The U.S. and China reached a partial agreement in their 18-monthslong trade dispute Friday, opening the way for a more comprehensive deal that could be signed by U.S. President Trump and Chinese leader Xi Jinping when the two leaders meet later this year.

The agreement includes agricultural concessions from China and U.S. agreement on some tariff relief. Trump acknowledged to reporters, however, the phase 1 deal is not yet in writing, a process that could take five weeks.

Trump and Xi are expected to sign the deal next month at the Asia-Pacific Economic Cooperation summit.

High-level negotiations involving Chinese Vice Premier Liu He and U.S. Trade Representative Robert Lighthizer and Treasury Secretary Steven Mnuchin began Thursday. Trump was scheduled to meet with Liu later Friday.

"We have had a productive two days of discussions," Mnuchin said just before briefing the president. 

Optimism over the trade talks sent U.S. equities soaring.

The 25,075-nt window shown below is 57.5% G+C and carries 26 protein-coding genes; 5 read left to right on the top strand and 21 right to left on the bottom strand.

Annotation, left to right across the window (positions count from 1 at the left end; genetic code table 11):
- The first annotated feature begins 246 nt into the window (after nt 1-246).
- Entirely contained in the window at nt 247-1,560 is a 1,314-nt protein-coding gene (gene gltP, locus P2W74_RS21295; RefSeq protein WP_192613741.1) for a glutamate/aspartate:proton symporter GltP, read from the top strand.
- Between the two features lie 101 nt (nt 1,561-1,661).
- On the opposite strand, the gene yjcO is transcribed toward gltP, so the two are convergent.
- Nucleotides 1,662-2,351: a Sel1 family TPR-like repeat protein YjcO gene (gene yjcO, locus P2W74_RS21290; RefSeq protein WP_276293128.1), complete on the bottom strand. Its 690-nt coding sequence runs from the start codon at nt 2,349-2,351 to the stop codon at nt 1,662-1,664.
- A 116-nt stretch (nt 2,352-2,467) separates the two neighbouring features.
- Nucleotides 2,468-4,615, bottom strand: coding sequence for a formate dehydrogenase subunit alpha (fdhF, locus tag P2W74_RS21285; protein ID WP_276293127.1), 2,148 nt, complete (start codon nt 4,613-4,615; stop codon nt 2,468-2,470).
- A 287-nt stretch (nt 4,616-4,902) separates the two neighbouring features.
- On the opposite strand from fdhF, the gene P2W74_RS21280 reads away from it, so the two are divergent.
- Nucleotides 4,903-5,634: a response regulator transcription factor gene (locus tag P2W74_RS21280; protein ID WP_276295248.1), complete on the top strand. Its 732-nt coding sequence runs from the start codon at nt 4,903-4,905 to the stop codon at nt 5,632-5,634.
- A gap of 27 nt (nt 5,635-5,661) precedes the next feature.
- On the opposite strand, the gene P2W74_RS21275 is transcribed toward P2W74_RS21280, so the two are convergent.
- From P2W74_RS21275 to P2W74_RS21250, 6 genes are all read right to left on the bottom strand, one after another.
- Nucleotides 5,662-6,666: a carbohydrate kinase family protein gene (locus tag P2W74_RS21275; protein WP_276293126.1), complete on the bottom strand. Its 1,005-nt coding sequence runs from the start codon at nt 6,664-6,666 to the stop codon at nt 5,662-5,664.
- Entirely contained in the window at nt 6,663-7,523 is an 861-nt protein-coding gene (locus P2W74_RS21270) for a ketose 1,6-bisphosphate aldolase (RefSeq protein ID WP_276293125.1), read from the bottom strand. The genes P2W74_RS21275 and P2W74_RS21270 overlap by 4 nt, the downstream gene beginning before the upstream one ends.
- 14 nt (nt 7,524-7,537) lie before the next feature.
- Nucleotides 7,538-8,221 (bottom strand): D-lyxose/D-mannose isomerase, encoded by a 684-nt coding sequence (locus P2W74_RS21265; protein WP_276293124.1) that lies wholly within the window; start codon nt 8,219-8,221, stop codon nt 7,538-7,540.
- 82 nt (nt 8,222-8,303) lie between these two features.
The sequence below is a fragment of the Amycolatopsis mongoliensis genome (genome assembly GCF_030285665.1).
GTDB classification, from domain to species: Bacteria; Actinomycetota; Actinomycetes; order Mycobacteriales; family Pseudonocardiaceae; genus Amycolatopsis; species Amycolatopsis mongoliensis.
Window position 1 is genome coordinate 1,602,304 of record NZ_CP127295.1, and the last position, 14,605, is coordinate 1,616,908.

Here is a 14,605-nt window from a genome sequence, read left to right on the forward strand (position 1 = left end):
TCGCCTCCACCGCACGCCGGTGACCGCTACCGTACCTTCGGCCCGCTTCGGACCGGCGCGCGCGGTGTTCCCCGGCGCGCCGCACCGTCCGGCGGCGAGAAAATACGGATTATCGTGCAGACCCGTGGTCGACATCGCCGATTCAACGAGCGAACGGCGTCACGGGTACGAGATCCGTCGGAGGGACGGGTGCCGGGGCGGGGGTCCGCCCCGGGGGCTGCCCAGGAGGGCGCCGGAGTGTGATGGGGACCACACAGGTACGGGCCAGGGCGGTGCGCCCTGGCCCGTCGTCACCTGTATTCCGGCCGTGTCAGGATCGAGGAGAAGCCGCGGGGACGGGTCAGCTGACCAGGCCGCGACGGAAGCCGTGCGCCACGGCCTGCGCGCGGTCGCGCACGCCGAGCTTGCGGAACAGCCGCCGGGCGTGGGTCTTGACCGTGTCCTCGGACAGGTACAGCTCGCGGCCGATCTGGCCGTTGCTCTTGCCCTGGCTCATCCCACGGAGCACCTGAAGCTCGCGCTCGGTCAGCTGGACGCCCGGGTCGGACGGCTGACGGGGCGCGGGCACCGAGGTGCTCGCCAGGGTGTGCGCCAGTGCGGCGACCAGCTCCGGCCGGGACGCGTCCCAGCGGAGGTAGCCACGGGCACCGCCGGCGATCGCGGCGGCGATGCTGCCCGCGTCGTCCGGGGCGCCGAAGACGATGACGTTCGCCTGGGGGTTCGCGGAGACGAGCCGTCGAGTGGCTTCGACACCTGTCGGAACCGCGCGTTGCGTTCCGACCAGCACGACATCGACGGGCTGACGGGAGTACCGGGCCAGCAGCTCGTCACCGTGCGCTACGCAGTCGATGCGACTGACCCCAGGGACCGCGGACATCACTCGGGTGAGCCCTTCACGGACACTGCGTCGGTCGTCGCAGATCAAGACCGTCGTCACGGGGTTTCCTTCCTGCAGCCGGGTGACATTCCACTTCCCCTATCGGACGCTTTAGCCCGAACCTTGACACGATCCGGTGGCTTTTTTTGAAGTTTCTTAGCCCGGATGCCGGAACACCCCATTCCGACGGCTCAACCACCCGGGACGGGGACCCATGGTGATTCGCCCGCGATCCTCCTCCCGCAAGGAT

Trump teased the possibility of an agreement Thursday on his Twitter account, saying China really wanted a deal, but before the talks began, China took some of the thornier issues off the table.

The U.S. had been preparing a 5-point increase in tariffs on $250 billion worth of Chinese goods to take effect next Tuesday, boosting the levies to 30%.

“Given the weakening US economy and President Trump’s reliance on a strong economy to buoy his re-election campaign, Mr. Trump needs to claim a win in the trade negotiations prior to next year’s election,” said Robert Johnson, professor of finance at Heider College of Business at Creighton University when asked about the prospects of a deal.

Johnson predicted any agreement would not “dramatically alter the status quo.”

“Both the U.S. and China know they are in a game of chicken. And in any game of chicken, if you don’t correct course, you’re going to crash,” said Dan Passarelli, president of Market Taker Mentoring. Noting that trade wars weaken the global economy, “both countries are racing [an] unspoken clock, that is, if we get to the point of recession, no one wins.”

Joseph Trevisani, senior analyst at FXStreet said a partial deal will be good for both the U.S. and Chinese economies, far more potent than anything either country’s central bank could conjure.

“A deal would strengthen each president's domestic and international position. For Xi Jinping it would likely mute US criticism should it move in force into Hong Kong and for Donald Trump a strong economy is his best ally in the 2020 election,” Trevisani said.